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Help with copy constructor

Posted on 1998-10-10
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Last Modified: 2012-05-04
Hi everyone,
      
      First off I believe I have a pretty fair understanding of what a copy constructor is suppose to do, how it does it and why it does it. What I seem to be having trouble with is that Im not sure how to invoke the copy contructor. Which I know is possible. I simply would like to use the copy that is make within the copy constructor in the same class in a sorting algorithm.
      I have know problem creating another list, but if I can use the copy in the copy constructor... why bother?
      I posted below a copy constructor I have written. If some one could give me an example as to how to invoke it I would appreciate it

Thanks for any help,
bbarnette


queueClass::queueClass(const queueClass& Q)
{
      if(Q.Rear == NULL)
            Rear = NULL;

      else
      {
            Rear = new queueNode;
            Rear->Item = Q.Rear->Item;

            queueNode* Nu = Rear;

      for (Rear = Q.Rear; Rear != NULL; Rear = Rear->Next)
      {
            Nu->Next = new queueNode;
            Nu = Nu->Next;
            Nu->Item = Rear->Item;
      }
      Nu->Next = NULL;
      }
}  // end copy constructor
0
Comment
Question by:bbarnette
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10 Comments
 
LVL 3

Expert Comment

by:vmano
ID: 1174781
To invoke a copy constructor you have to assign an instance of the class to another instance of the class. For example in your case,  a sample of the code would be :

queueClass x, y;

x.Assign(); // Assuming you have a method Assign which fills this queue
y = x; // Now the copy constructor is invoked


0
 

Author Comment

by:bbarnette
ID: 1174782
are you saying that any time that there is an instance of the class (in this case queueClass) that the copy constructor is invoked?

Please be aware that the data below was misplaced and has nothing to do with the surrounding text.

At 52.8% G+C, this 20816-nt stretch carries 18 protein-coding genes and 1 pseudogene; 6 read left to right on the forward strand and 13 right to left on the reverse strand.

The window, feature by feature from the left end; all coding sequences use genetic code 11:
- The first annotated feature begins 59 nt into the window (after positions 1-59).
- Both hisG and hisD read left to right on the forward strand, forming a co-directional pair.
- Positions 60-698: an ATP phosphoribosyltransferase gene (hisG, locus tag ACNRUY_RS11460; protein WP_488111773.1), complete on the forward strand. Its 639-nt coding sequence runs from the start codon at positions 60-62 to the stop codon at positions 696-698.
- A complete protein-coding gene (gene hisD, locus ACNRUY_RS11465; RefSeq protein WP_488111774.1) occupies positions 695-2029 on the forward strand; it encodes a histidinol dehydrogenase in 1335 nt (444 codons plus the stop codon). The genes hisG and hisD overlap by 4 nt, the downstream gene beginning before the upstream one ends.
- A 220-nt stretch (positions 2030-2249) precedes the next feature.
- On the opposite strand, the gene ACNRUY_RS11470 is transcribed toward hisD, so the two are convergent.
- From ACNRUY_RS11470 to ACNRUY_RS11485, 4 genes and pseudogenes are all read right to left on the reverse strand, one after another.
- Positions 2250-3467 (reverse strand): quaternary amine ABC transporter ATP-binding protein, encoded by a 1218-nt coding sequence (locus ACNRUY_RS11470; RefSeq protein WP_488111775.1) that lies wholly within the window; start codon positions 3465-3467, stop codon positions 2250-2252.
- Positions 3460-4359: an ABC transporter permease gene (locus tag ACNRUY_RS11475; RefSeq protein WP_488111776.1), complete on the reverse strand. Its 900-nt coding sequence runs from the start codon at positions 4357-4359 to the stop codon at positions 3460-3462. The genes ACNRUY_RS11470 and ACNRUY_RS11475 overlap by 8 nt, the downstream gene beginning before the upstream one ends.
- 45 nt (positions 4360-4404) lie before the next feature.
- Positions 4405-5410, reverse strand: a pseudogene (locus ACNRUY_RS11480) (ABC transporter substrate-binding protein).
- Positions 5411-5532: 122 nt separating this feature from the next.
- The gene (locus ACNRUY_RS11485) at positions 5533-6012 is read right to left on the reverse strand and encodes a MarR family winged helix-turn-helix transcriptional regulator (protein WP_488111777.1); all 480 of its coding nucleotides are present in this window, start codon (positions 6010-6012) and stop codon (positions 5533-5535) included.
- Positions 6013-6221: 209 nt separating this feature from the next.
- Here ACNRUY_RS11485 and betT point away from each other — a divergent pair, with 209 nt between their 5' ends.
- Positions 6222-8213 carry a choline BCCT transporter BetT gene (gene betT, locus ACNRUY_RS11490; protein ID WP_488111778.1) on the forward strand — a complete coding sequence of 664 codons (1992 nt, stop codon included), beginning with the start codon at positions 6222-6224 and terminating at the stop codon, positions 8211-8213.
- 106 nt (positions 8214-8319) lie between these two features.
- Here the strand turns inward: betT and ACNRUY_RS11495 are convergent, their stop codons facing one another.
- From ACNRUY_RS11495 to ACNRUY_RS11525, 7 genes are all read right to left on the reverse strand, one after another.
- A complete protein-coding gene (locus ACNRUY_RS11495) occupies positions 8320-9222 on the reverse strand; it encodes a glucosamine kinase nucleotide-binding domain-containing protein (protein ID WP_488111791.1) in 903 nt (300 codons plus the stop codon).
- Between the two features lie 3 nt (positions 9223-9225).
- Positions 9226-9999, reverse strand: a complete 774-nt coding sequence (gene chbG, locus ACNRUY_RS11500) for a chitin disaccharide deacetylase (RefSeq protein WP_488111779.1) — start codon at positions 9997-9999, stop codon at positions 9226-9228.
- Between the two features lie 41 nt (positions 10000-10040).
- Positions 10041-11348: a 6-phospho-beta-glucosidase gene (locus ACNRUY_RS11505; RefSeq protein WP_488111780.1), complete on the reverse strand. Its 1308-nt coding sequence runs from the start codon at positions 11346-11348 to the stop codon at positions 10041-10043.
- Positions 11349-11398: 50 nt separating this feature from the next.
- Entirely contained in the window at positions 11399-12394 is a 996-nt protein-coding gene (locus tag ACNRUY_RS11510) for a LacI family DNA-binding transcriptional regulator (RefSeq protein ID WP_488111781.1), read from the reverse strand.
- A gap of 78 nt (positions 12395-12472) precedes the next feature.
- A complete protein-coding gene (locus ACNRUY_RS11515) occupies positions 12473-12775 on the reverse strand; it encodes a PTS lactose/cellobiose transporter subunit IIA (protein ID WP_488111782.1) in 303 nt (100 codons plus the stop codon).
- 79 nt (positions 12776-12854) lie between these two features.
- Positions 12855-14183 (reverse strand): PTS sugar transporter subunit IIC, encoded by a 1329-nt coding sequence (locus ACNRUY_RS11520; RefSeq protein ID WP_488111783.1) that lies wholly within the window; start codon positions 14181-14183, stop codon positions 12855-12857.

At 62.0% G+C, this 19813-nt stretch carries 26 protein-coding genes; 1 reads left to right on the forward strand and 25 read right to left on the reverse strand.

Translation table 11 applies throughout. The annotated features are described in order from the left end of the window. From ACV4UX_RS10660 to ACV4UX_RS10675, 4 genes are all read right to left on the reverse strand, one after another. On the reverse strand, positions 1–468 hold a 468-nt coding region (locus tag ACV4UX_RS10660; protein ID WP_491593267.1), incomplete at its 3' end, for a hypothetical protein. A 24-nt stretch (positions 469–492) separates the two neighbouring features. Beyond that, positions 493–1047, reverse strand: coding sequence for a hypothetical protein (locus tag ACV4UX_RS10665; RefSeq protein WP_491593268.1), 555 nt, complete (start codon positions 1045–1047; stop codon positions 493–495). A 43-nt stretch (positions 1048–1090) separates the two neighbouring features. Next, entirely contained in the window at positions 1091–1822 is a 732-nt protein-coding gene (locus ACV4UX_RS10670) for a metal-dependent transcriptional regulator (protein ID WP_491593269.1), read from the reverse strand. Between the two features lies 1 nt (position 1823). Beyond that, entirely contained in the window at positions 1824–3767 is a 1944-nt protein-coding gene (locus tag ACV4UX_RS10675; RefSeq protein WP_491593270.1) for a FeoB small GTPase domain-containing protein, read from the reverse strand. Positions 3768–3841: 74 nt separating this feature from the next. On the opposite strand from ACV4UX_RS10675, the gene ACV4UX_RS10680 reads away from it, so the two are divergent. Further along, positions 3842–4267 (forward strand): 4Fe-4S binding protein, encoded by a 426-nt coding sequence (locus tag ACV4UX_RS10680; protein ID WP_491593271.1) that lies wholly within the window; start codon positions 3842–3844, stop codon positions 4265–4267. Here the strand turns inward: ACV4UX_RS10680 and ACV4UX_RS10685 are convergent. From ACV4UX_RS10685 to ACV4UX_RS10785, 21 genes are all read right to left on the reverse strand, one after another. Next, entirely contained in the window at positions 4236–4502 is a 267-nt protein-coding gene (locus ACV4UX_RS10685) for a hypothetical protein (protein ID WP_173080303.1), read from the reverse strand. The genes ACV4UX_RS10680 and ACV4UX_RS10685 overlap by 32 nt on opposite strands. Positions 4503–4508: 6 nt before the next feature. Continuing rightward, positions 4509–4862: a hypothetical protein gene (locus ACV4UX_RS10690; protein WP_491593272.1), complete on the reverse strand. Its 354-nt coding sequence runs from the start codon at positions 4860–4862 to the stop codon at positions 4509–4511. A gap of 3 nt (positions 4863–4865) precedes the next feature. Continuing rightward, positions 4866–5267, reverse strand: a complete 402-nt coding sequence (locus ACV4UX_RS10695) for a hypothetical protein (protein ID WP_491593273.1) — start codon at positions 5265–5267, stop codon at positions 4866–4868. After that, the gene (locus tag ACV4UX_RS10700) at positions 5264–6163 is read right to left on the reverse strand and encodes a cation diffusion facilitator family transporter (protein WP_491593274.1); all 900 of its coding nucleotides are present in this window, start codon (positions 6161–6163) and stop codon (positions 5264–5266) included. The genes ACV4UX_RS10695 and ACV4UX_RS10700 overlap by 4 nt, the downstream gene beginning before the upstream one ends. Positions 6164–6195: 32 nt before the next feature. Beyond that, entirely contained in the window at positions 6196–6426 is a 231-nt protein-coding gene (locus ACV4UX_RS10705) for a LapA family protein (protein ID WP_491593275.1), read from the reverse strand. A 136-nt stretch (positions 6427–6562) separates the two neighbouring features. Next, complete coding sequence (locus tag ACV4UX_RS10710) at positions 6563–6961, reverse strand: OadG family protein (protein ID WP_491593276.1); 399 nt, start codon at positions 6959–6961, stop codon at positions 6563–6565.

0
 

Author Comment

by:bbarnette
ID: 1174783
and as long as there are two instances assigned to the class and the second points to the first... thats all there is to it?

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LVL 8

Expert Comment

by:Answers2000
ID: 1174784
You can also do this

queueClass x ;
// <--- fill in X here

// now invoke copy ctor to make y
queueClass y( x ) ;

In the example y=x, the copy constructor is invoked because you haven't created an operator= for queueClass, so the C++ compiler tries to figure out how to make y, given an x, and the copy constructor is the closest match.

Purpose of copy ctor is to make a new object based on an existing object, where both objects belong to the same class.

I don't understand your 2 part question on 2:56/3:03...

0
 
LVL 5

Expert Comment

by:yonat
ID: 1174785
Just a correction: The copy constructor will NOT be invoked if you write y=x. It will only be invoked if you write
    queueClass y(x);
Or if you pass a queueClass object as a by value argument to a function or if you return it by value from a function.

If you write y=x, the ASSIGNMENT OPERATOR will be called. If you haven't defined it, then the default assignment operator will be used, which is member-wise assignment.

To summerise: vmano's answer is not correct in this case, while Answers2000's comment is correct about how to invoke the copy constructor.
0
 
LVL 22

Expert Comment

by:nietod
ID: 1174786
Hold it.  Yonat is not completely correct either.

The copy constructor is invoked when you define an object and give it an initial value with the "=" sign.  (This is not the = operator.)   Thus buth

queueClass y( x ) ;

and

queueClass y = x ;

invoke the copy constructur.  The second one appears like it might invoke the assignment operator, but it does not.  On the other hand

queueClass y;
y = x ;

does invoke the assignment operator (after invoking the default constructor.)
0
 
LVL 3

Expert Comment

by:xyu
ID: 1174787
Hello... I;m back again:)
Nietod, You are right (as usually) !
0
 
LVL 5

Expert Comment

by:yonat
ID: 1174788
I stand corrected.
0
 

Author Comment

by:bbarnette
ID: 1174789
Nietod, if you wish to post as an answer I will award the points to you.

And Thanks Again!
0
 
LVL 22

Accepted Solution

by:
nietod earned 20 total points
ID: 1174790
he copy constructor is invoked when you define an object and give it an initial value with the "=" sign.  (This is not the = operator.)   Thus both

      queueClass y( x ) ;

      and

      queueClass y = x ;

invoke the copy constructur.  The second one appears like it might invoke the assignment operator, but it does not.  On the other hand

      queueClass y;
      y = x ;

does invoke the assignment operator (after invoking the default constructor.)
0

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